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Shelter Afrique loss hits Sh13bn on bad loans

Femi Adewole Shelter Afrique boss. PHOTO | DIANA NGILA
Femi Adewole, Shelter Afrique acting managing director. PHOTO | DIANA NGILA 

Shelter Afrique’s net loss for the year to December grew by 156 per cent to Sh12.7 billion following a near-doubling of provisions for bad loans, confirming findings of a damning forensic audit done on the mortgage lender.

The pan-African housing financier has disclosed that it closed the period under review with impairment costs for non-performing loan of Sh1.85 billion, a steep increase from the previous year’s Sh962.5 million.

Shelter Afrique’s loan book grew 3.2 per cent to close the year at Sh29.2 billion.

Deloitte was last year invited to conduct an in-depth review of Shelter Afrique’s books after the lender’s former head of finance Godfrey Waweru blew the whistle on alleged book-cooking at the lender.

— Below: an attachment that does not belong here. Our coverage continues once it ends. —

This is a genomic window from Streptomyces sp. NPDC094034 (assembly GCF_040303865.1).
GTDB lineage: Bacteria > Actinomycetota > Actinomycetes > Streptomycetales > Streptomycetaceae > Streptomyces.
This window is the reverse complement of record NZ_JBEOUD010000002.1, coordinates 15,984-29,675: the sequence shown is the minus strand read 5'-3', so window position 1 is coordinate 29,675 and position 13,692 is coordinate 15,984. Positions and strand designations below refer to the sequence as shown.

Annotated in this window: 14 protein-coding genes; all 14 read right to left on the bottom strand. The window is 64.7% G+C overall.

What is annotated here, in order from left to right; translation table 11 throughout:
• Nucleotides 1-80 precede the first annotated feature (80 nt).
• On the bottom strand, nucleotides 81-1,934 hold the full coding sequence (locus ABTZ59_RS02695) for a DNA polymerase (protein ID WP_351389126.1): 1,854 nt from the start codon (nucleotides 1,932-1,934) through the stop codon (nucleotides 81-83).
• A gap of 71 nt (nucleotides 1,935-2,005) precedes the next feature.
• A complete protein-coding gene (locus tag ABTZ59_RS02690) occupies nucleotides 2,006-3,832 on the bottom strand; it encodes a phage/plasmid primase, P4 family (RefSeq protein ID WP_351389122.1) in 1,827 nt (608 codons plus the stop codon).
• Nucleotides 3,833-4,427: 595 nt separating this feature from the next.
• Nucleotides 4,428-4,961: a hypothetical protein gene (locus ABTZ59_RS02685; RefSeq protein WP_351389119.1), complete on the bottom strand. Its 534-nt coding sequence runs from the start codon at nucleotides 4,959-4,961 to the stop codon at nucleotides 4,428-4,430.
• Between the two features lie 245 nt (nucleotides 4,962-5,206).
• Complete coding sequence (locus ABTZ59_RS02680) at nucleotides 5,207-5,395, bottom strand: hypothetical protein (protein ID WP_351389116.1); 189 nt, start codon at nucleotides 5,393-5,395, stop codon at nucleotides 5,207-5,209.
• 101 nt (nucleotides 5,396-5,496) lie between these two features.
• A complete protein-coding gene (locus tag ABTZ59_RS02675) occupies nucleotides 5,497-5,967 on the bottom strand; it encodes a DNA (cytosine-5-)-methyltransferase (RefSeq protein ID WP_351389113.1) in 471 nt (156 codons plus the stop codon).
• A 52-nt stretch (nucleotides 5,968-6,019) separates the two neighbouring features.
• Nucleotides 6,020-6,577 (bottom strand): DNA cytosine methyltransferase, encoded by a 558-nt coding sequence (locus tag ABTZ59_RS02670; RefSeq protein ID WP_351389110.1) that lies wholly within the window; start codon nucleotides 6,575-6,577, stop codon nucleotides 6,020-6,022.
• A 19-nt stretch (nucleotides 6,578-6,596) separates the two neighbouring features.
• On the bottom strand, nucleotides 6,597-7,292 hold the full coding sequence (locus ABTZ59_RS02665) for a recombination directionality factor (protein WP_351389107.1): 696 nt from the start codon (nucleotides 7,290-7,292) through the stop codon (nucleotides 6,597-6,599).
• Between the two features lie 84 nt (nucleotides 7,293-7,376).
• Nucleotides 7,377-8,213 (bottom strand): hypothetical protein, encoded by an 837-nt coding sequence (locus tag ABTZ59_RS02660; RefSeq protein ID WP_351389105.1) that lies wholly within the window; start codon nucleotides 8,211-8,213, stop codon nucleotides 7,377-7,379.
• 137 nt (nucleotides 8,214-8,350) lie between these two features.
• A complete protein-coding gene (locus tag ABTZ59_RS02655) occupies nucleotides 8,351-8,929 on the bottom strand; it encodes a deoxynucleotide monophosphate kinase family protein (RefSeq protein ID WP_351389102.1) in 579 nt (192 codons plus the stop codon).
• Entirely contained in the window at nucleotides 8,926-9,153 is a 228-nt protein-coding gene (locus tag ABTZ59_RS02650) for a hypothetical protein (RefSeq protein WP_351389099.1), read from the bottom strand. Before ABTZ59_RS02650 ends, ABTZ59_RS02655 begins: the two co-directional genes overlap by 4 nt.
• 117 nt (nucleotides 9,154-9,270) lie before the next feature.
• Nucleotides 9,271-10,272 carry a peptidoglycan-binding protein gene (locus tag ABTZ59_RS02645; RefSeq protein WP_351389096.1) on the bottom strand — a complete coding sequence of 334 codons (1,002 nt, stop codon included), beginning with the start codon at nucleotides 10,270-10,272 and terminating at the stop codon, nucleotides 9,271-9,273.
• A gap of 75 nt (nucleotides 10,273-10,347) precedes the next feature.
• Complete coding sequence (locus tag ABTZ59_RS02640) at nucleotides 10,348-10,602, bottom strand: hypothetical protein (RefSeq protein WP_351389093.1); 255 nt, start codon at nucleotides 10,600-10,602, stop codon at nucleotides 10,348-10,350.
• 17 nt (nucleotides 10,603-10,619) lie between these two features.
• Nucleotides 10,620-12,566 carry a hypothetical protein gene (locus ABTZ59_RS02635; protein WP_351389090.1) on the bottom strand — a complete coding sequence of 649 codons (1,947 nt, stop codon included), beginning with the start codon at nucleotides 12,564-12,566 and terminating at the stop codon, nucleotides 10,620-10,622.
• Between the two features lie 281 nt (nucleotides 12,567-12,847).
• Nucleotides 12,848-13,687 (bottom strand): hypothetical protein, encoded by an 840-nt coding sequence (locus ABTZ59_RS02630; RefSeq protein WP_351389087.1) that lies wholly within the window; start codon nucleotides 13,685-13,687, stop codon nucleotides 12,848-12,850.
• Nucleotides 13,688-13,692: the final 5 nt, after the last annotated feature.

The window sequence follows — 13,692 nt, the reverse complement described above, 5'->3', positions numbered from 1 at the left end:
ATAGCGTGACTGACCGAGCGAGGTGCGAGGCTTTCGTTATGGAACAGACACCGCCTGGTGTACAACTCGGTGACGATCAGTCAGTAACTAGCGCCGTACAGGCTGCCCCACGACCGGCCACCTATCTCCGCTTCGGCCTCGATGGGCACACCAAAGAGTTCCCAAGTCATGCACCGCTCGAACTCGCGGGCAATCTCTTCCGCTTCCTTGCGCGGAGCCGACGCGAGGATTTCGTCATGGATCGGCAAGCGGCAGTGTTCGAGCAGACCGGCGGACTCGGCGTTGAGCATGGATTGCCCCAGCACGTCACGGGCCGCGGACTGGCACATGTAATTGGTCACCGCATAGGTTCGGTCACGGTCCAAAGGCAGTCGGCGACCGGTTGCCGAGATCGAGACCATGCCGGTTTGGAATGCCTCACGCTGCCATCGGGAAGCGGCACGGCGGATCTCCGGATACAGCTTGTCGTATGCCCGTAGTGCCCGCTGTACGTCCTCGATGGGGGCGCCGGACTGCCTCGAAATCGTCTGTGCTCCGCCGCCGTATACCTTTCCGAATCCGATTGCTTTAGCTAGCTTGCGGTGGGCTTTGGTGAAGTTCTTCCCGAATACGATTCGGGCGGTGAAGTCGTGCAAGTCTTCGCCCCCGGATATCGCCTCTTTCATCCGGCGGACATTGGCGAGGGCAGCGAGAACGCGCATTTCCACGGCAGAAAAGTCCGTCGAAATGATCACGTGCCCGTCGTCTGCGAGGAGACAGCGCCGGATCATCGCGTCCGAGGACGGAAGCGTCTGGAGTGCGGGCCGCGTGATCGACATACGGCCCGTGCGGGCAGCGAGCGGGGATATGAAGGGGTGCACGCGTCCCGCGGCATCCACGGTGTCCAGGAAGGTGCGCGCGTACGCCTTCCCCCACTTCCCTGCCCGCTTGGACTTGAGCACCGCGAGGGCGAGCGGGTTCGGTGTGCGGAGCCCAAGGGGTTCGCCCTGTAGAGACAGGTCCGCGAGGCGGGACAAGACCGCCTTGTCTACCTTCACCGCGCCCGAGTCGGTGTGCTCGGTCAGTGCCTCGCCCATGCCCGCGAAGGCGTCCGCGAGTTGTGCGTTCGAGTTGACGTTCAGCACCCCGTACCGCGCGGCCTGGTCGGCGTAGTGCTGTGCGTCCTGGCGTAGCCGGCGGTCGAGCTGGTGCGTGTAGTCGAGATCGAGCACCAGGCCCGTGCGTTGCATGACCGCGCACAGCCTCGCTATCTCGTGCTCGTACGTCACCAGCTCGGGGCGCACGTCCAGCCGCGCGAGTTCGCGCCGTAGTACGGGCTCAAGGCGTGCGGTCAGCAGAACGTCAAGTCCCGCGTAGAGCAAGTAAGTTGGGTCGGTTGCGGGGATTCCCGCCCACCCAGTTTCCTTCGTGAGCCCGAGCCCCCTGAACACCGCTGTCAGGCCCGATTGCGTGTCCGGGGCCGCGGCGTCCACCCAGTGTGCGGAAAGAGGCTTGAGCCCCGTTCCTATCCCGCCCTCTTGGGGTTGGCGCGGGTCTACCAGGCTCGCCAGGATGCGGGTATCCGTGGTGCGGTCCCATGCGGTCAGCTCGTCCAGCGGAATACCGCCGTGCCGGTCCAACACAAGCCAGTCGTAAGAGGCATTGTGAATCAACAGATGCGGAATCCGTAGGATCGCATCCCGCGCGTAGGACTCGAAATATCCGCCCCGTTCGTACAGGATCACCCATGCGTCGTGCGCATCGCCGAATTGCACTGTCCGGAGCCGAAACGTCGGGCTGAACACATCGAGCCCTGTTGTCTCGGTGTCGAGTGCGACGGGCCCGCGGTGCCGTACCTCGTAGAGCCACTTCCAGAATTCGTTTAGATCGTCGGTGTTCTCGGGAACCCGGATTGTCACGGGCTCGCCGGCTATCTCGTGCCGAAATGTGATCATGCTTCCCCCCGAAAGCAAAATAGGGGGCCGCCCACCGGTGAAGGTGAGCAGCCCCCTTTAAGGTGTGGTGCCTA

“The company decided to take a critical look into its loan book and specifically the doubtful debts account,” Shelter Afrique’s chief finance officer Ray Davies said in an interview.

“We also reviewed our provisioning policy to make it stricter. The effect of these interventions is that there was a huge increase in our provisioning for the year. We even went back as far as 2015 in some cases and restated the accounts,” he added.

The report, adopted by the housing financier’s board in February, raised the flag on inadequate loan loss provisions, queries on loan swaps for non-performing loans, and discrepancies on Shelter Afrique’s loans software platform.

Mr Waweru alleged that creative accounting helped Shelter Afrique post a net profit of Sh218.7 million in 2015 and record bad loans provisions as Sh234.5 million.

Shelter Afrique’s restated accounts now show that it actually made a net loss of Sh509.2 million during this period while loan impairments have been revised upwards to Sh962.5 million.

The mortgage financier, which is owned by 44 African countries (including Kenya) together with the AfDB and African Reinsurance, closed the year under review with total assets of Sh34.6 billion, representing a marginal increase from 2015.

Total liabilities grew by Sh1.4 million to Sh25 billion with the big chunk of this being lines of credit which now stand at Sh19.5 billion.

The increased provisioning wiped also away a 12.8 per cent increase in net interest income to Sh1.41 billion.

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